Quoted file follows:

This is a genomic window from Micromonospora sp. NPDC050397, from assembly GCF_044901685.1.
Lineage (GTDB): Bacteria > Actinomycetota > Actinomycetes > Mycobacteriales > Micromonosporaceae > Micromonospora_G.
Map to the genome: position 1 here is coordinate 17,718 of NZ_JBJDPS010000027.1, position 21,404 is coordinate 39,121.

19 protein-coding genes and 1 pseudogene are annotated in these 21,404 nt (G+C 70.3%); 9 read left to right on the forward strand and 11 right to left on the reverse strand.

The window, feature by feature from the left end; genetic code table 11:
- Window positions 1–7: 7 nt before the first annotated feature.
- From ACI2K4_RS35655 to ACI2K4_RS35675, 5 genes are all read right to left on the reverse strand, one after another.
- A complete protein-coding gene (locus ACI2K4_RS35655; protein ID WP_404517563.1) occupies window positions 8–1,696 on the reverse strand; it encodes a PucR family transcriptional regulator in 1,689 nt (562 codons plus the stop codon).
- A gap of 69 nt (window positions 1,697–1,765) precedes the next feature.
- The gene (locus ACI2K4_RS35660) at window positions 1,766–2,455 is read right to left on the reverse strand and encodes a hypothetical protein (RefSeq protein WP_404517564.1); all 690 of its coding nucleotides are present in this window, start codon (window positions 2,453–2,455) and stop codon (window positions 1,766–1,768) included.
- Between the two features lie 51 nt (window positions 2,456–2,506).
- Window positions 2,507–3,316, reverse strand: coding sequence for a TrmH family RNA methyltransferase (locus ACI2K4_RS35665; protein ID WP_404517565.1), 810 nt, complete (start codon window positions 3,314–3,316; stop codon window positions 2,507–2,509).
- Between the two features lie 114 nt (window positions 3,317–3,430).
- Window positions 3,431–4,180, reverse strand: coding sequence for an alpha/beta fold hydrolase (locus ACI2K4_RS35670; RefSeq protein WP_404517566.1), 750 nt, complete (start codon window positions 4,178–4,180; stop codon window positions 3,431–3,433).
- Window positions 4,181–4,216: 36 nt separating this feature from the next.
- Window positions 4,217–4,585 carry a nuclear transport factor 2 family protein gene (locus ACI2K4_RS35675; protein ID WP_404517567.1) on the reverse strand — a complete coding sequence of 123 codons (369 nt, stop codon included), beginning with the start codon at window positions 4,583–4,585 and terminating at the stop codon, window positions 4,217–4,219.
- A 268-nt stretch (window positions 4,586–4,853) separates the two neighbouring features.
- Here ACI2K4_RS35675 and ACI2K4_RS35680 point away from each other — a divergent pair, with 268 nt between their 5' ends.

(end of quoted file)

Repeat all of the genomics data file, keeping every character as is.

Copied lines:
This is a genomic window from Micromonospora sp. NPDC050397, from assembly GCF_044901685.1.
Lineage (GTDB): Bacteria > Actinomycetota > Actinomycetes > Mycobacteriales > Micromonosporaceae > Micromonospora_G.
Map to the genome: position 1 here is coordinate 17,718 of NZ_JBJDPS010000027.1, position 21,404 is coordinate 39,121.

19 protein-coding genes and 1 pseudogene are annotated in these 21,404 nt (G+C 70.3%); 9 read left to right on the forward strand and 11 right to left on the reverse strand.

The window, feature by feature from the left end; genetic code table 11:
- Window positions 1–7: 7 nt before the first annotated feature.
- From ACI2K4_RS35655 to ACI2K4_RS35675, 5 genes are all read right to left on the reverse strand, one after another.
- A complete protein-coding gene (locus ACI2K4_RS35655; protein ID WP_404517563.1) occupies window positions 8–1,696 on the reverse strand; it encodes a PucR family transcriptional regulator in 1,689 nt (562 codons plus the stop codon).
- A gap of 69 nt (window positions 1,697–1,765) precedes the next feature.
- The gene (locus ACI2K4_RS35660) at window positions 1,766–2,455 is read right to left on the reverse strand and encodes a hypothetical protein (RefSeq protein WP_404517564.1); all 690 of its coding nucleotides are present in this window, start codon (window positions 2,453–2,455) and stop codon (window positions 1,766–1,768) included.
- Between the two features lie 51 nt (window positions 2,456–2,506).
- Window positions 2,507–3,316, reverse strand: coding sequence for a TrmH family RNA methyltransferase (locus ACI2K4_RS35665; protein ID WP_404517565.1), 810 nt, complete (start codon window positions 3,314–3,316; stop codon window positions 2,507–2,509).
- Between the two features lie 114 nt (window positions 3,317–3,430).
- Window positions 3,431–4,180, reverse strand: coding sequence for an alpha/beta fold hydrolase (locus ACI2K4_RS35670; RefSeq protein WP_404517566.1), 750 nt, complete (start codon window positions 4,178–4,180; stop codon window positions 3,431–3,433).
- Window positions 4,181–4,216: 36 nt separating this feature from the next.
- Window positions 4,217–4,585 carry a nuclear transport factor 2 family protein gene (locus ACI2K4_RS35675; protein ID WP_404517567.1) on the reverse strand — a complete coding sequence of 123 codons (369 nt, stop codon included), beginning with the start codon at window positions 4,583–4,585 and terminating at the stop codon, window positions 4,217–4,219.
- A 268-nt stretch (window positions 4,586–4,853) separates the two neighbouring features.
- Here ACI2K4_RS35675 and ACI2K4_RS35680 point away from each other — a divergent pair, with 268 nt between their 5' ends.